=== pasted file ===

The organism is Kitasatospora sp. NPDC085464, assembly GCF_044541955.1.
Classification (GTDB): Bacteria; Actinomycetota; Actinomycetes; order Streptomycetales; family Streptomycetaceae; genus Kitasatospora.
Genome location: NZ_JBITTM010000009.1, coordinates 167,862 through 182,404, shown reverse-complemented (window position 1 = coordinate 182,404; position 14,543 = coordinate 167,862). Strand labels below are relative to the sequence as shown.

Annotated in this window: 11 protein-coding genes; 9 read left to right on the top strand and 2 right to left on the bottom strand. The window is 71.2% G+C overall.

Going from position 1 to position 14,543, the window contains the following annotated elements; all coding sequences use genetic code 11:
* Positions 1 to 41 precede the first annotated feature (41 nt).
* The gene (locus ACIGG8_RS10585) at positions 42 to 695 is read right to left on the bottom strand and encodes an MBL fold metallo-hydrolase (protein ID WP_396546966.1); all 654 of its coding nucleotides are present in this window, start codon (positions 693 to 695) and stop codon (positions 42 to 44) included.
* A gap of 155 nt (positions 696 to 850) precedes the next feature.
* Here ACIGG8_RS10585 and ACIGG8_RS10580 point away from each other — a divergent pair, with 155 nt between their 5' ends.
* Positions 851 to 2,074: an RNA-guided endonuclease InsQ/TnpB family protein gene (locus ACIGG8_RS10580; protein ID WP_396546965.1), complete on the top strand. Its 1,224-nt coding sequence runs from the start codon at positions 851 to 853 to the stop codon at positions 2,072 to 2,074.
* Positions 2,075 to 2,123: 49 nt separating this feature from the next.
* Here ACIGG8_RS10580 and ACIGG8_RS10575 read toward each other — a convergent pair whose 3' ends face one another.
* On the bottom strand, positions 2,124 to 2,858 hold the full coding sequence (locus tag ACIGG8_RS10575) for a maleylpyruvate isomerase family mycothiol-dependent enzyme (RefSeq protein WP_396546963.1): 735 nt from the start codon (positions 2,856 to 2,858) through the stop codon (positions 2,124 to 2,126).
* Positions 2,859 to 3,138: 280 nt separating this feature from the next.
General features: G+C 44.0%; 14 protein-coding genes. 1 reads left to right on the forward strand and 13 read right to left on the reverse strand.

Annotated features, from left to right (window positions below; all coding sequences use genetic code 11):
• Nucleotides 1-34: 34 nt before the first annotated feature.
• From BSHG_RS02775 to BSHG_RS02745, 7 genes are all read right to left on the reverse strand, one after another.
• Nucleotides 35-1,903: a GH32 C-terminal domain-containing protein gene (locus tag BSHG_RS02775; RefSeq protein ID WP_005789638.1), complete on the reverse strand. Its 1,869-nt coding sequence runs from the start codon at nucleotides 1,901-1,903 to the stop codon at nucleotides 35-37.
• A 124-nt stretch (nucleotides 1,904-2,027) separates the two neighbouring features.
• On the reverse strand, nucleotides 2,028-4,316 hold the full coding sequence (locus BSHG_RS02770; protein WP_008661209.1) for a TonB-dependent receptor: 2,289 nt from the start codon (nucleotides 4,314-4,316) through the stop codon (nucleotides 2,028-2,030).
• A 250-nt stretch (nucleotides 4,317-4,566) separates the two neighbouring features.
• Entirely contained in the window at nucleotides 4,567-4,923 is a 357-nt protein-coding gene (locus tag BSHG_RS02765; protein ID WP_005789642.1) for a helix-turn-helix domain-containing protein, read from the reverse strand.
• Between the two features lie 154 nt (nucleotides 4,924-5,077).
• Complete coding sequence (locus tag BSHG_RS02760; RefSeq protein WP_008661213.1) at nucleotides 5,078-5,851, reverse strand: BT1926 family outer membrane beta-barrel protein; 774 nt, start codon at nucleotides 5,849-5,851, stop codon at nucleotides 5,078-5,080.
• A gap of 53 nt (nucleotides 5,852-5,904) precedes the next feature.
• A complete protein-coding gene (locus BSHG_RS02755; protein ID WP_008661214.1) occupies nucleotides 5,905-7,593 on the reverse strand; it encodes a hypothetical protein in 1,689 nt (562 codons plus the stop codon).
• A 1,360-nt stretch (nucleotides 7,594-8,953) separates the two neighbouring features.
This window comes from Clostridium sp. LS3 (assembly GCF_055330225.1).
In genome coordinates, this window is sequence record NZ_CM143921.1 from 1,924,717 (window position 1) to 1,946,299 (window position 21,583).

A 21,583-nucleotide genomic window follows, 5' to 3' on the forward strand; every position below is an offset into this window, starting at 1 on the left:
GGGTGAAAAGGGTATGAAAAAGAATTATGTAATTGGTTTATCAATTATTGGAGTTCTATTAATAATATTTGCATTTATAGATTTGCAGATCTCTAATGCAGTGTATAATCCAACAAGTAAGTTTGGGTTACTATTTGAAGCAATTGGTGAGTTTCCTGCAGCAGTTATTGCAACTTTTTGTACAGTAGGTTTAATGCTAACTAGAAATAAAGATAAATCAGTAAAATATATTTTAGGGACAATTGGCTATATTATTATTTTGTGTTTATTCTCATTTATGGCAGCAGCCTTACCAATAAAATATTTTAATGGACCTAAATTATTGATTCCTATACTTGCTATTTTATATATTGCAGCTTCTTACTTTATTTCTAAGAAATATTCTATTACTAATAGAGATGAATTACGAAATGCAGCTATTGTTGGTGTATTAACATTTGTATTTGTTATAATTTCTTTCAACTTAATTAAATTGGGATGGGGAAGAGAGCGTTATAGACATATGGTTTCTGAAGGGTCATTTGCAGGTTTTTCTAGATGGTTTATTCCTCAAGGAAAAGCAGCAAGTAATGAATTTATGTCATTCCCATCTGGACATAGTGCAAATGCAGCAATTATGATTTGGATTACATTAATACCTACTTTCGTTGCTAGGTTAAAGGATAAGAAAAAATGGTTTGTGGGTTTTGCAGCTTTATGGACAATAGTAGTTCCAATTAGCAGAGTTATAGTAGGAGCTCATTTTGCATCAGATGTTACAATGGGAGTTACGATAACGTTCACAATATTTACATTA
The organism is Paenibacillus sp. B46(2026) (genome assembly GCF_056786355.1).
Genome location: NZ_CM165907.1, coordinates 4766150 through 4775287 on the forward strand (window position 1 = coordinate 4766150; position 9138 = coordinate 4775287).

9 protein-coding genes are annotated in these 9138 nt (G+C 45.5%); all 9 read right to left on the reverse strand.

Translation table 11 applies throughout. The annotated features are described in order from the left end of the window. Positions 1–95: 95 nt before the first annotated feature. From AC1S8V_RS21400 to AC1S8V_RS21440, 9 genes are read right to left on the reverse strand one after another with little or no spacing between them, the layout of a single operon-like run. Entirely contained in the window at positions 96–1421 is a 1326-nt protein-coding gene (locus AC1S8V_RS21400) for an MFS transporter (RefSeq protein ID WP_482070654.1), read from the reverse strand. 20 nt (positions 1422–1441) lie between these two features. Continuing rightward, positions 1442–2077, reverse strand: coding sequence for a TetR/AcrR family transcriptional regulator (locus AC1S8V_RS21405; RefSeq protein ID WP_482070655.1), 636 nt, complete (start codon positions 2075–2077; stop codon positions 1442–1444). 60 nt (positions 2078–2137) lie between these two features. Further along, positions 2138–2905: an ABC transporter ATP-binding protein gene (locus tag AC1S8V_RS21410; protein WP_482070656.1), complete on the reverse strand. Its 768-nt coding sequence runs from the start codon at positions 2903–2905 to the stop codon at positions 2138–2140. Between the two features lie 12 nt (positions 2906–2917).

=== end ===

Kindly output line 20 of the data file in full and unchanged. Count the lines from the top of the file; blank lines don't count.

• A 124-nt stretch (nucleotides 1,904-2,027) separates the two neighbouring features.